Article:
Recently, I was invited by the lovely guys and girls over at Skwigly.co.uk, to produce an illlustrated/ animated banner for their site, for the month of August. For those that don't know, Skwigly is an online animation news magazine, where you can find all the latest and greatest in news and updates from the global animation community. They nuture new talent with their Skwigly showcase iniatives and also produce one of the best and most informative animation podcasts around.
So do check out there work: Here
So, the task of making the banner above started with the brief, or lack thereof. The only restriction placed upon me was the limitation of the size and ratio that the piece must be.
I kicked off with some ideas generation. This involves alot of being annoyed, throwing things about and shouting at walls. I start doodling out some thumbnails, free thinking and just getting my pen moving. I do my thumbnails on paper as controlling a wacom tablet in a drawing that small becomes difficult.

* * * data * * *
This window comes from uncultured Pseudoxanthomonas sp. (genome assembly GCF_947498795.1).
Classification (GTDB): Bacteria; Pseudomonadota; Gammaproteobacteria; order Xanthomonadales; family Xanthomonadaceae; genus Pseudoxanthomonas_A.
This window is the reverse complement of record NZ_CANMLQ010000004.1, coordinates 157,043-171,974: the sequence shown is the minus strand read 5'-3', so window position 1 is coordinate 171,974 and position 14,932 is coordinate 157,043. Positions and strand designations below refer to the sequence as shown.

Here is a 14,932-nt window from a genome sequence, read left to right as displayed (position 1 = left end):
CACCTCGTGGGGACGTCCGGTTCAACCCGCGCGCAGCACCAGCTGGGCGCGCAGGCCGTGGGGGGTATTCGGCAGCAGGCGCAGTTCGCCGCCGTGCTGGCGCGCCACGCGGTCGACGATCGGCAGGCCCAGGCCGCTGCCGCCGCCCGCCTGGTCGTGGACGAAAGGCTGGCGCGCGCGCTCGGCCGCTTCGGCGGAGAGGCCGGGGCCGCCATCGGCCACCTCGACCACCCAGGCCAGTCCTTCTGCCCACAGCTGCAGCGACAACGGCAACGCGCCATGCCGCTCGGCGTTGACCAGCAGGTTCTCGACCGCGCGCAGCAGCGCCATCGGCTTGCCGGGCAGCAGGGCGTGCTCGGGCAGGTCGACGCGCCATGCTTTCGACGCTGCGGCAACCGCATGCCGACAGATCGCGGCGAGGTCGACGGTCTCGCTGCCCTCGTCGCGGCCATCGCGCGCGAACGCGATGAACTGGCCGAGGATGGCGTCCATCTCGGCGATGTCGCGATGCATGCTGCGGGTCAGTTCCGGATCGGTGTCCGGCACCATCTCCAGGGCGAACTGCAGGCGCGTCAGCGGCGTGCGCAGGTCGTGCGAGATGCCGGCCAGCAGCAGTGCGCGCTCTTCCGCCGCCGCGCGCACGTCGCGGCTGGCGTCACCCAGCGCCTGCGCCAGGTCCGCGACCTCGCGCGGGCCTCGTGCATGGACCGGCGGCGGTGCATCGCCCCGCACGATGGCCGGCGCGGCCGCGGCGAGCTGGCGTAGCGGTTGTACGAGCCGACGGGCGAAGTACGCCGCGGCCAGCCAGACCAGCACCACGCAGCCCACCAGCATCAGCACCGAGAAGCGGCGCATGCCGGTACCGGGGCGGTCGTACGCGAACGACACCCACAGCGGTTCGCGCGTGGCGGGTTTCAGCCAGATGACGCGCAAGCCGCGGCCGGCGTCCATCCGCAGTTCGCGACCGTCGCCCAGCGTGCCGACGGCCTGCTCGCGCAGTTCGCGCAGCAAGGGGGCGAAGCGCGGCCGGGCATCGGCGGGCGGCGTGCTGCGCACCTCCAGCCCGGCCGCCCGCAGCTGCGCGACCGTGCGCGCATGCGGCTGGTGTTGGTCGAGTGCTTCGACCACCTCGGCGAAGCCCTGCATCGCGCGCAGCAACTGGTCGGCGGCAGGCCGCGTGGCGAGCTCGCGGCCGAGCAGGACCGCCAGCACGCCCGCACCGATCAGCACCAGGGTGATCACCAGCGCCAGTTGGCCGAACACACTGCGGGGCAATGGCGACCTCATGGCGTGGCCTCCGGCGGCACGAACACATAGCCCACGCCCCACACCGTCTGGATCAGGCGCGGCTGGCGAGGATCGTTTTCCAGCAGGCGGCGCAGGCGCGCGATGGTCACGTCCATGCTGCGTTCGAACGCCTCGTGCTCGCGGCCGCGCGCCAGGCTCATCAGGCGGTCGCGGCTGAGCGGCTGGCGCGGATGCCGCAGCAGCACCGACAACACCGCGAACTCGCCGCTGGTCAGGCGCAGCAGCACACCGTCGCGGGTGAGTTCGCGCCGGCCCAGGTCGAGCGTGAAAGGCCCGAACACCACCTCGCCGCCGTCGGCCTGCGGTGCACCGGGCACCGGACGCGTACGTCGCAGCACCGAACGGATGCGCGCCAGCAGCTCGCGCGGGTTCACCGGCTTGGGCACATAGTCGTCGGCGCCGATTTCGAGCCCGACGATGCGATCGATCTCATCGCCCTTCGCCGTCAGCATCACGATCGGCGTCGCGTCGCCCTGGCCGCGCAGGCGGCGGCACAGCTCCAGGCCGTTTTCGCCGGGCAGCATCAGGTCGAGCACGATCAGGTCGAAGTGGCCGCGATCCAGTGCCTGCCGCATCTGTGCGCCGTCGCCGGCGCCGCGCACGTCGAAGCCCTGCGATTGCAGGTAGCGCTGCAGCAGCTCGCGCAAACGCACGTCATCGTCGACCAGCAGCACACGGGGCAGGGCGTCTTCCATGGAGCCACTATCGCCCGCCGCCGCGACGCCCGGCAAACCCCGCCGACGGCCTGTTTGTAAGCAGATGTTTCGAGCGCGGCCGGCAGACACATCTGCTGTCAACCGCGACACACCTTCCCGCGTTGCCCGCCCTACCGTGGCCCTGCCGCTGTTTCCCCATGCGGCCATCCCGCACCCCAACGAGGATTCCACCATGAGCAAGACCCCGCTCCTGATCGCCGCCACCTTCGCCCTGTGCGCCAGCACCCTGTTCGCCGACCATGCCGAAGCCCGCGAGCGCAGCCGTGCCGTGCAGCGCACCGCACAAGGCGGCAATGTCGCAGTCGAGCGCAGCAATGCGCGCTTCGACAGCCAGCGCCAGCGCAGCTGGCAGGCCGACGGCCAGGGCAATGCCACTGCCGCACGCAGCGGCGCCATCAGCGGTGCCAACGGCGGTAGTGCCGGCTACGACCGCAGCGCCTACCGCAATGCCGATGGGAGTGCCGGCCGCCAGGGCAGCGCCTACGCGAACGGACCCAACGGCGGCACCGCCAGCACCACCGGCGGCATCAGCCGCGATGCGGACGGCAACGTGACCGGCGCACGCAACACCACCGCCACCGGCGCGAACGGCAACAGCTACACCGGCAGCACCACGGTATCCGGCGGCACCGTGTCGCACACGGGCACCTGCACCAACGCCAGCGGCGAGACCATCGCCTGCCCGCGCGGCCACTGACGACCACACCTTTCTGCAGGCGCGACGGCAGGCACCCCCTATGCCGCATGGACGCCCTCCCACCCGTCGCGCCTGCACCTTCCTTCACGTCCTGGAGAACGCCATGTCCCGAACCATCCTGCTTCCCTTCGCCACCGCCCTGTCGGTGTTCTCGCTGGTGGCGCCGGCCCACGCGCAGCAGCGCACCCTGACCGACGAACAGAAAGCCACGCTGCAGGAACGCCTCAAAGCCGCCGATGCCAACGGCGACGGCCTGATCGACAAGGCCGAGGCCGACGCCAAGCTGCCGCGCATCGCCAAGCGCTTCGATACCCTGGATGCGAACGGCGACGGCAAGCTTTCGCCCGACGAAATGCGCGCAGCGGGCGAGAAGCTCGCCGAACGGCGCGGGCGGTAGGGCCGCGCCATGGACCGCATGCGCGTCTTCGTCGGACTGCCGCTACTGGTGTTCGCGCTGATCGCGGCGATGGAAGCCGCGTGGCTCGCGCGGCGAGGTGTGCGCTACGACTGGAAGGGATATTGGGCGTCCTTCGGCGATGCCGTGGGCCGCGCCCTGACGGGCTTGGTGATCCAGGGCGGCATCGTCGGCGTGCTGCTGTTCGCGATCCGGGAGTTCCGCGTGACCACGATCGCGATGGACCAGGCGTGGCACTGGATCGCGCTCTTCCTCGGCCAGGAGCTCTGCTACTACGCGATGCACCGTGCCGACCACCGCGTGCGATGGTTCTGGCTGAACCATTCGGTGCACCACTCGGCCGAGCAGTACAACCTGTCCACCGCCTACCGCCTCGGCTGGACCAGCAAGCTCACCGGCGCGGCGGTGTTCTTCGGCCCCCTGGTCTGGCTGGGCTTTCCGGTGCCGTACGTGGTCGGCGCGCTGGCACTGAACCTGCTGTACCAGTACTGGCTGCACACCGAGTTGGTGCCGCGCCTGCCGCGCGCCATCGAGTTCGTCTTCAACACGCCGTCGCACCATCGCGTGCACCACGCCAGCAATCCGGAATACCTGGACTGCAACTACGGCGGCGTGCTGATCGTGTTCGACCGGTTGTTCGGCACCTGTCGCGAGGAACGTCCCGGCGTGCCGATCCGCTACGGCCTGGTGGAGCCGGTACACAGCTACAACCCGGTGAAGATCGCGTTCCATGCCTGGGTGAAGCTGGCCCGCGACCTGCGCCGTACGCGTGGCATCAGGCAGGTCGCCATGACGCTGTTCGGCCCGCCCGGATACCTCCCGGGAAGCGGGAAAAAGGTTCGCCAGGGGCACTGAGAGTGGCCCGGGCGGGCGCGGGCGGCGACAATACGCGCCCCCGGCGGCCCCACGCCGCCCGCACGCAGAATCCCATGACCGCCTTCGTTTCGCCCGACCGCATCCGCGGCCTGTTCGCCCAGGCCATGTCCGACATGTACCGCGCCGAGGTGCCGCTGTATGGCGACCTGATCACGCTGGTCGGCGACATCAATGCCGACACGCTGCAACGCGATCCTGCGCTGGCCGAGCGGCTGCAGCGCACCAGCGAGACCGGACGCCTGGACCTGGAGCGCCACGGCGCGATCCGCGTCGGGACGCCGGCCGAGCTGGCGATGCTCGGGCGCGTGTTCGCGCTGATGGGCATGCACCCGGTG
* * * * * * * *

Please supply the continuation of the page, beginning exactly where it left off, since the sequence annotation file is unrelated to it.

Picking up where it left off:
At one stage I went from pirates to dragons and back again, assasin's and other nosense, before I settled on the monkey here. See the original thumbnail, top left.
At this point I take it digital, drawing up the detailed sketch inside photoshop. It can be difficult again with the inaccuracy of control with a wacom tablet, but I find the freedom of editing that working digitally gives me is worth the extra effort. At this point I'm thinking mostly about character design and composition. I'm thinking about the attitude of the monkey that I want, it's within this gaze that the story of the character hopefully comes across.
Working quickly, once everything is set, I block in simple colours to get an idea of the colour scheme and how the background will play against the monkey. I ended up painting this piece much darker than I had suggested with my original colours.
After this, most of the actual brain work has been done, it's just a case of painting up the rest of the piece, looking at the tonal gradients that occur as the light falls across the objects in the scene and how the colours differ from the light to the shadows.
Once the basic forms are fully painted I add the finishing touches with some photo texutres in the metals and furs in the piece, making sure not to overwhelm the painting with too much heavy texture, and not using it as a crutch, but reather an embelishment and polish.
Thanks for dropping by everyone. This piece was a blast to paint. And thanks again to Skwigly for letting me take a pop at it. I think overall I'm happy with how it came out, what do you think?